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to Journey to the Past, I'm Brenda (Glover) Leyndyke and I believe researching your family history is a fascinating journey.

History of the Pantlind Hotel, Grand Rapids, Michigan

06 April 2018

Source: This work is in the public domain in the United States because it was published in the United States between 1923 and 1977 without a copyright notice. Found at wikipedia commons images.

One of the hotels for the upcoming National Genealogical Society "Paths to Your Past" family history conference is the Amway Grand Plaza hotel.  It has a rich Grand Rapids history.  You may hear people referring to it as the Pantlind hotel, which it was known as for years.

The Amway Grand Plaza (Pantlind) hotel is the best of both worlds. Modern conveniences are combined with old world charm.  The hotel is comprised of two sections: the original hotel section known first as Sweet's Hotel (1900), then the Pantlind (1913) and now Amway Grand Plaza.  The original section of the Pantlind and the newer Glass towers, which were added in 1983, make up the Amway Grand Plaza.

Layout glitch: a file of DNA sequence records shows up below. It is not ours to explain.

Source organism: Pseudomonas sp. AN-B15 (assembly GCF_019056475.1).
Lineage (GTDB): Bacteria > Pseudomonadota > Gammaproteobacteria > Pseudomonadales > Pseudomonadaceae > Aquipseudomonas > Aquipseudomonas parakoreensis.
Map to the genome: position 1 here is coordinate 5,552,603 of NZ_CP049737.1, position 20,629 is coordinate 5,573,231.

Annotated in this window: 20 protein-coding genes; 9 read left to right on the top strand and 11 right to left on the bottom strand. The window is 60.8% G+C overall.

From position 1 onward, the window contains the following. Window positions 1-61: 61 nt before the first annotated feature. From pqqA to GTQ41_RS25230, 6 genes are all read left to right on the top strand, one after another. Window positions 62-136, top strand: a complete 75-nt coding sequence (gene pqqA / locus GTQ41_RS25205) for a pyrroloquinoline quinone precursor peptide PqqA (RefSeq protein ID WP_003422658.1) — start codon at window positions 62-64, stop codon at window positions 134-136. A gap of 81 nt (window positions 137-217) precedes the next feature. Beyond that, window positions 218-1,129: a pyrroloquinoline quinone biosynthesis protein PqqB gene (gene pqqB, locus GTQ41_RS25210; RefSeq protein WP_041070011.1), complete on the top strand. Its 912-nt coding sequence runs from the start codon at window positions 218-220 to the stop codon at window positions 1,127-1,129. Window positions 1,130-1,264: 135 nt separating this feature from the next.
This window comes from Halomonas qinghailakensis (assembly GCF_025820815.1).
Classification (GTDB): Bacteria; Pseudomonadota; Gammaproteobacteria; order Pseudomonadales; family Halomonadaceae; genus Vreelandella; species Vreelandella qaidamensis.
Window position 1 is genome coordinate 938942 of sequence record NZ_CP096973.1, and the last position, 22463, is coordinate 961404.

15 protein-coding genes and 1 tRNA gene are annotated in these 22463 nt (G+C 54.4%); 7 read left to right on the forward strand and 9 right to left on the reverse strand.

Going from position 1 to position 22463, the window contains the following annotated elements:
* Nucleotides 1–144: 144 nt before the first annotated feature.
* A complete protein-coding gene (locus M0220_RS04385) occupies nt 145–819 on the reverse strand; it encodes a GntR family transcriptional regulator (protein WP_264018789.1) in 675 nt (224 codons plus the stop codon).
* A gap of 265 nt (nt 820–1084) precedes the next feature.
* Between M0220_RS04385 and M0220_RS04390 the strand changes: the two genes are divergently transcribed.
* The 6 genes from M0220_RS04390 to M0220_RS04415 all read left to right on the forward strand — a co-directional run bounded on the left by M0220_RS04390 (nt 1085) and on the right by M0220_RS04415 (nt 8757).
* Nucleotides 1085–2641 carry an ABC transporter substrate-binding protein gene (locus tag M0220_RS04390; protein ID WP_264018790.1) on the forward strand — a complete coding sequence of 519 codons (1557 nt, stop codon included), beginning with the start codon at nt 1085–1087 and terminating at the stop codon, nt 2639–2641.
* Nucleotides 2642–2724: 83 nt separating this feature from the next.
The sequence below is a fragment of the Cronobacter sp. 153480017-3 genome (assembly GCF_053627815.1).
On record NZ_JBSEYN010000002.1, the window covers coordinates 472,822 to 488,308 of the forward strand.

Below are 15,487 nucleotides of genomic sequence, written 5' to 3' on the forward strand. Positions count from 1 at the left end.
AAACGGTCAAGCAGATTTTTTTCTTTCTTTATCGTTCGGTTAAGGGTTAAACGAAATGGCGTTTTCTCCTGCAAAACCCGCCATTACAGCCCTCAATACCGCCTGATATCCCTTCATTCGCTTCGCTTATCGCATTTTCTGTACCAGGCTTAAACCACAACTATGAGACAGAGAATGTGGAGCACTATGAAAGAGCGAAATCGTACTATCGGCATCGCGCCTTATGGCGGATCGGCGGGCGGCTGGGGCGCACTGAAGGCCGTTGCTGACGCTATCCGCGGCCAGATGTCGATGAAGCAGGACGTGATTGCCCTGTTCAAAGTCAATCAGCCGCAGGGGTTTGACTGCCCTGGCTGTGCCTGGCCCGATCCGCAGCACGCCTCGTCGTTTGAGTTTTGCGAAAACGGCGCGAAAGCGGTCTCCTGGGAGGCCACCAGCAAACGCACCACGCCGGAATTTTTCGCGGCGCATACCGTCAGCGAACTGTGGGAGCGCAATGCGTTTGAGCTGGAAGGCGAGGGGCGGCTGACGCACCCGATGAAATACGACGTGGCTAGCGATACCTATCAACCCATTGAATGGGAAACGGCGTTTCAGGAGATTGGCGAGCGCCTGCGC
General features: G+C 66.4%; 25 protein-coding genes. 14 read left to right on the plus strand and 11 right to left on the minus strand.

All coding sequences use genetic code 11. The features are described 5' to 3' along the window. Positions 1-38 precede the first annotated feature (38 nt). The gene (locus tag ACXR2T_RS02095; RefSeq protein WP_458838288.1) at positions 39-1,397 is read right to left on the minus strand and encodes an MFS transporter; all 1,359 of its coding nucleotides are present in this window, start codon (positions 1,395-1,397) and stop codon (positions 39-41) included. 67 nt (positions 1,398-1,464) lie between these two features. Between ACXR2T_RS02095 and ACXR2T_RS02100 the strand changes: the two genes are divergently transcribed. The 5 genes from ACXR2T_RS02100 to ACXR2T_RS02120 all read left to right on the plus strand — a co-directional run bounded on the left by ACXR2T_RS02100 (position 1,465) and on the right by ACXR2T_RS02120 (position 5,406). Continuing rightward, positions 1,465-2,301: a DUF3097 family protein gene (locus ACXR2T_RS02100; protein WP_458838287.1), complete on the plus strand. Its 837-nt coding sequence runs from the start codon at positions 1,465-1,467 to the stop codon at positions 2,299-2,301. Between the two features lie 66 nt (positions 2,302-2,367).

You enter the lobby and immediately see the architectural charm. The Pantlind was created by the same designers as the New York City Grand Central Station and Biltmore Hotel.  It was named "one of the ten finest hotels in America" in 1925.

The Amway Corporation purchased it in 1981.  Amway restored the Pantlind to its original opulence and added the luxurious Glass Tower.  If you are lucky to get a room with a view, you will overlook the Grand River.

Many architectural details should not be missed.  Three Czechoslovakian chandeliers grace the lobby, made of Austrian crystals and weighing 4000 pounds each.  The domed gold leaf ceiling is a sight to see.  Arched windows, brass molding, wired electric gaslight torches complete the ambiance of the place.

If you want to know more about the historical details of the hotel, check the tour brochure available at the hotel's website. The Amway Grand Plaza is part of the Historic Hotels of America, a program of National Trust for Architecture History Preservation.


1 comments:

Kirk Leyndyke said...

Wonderful piece on GR and the Pantlin.p

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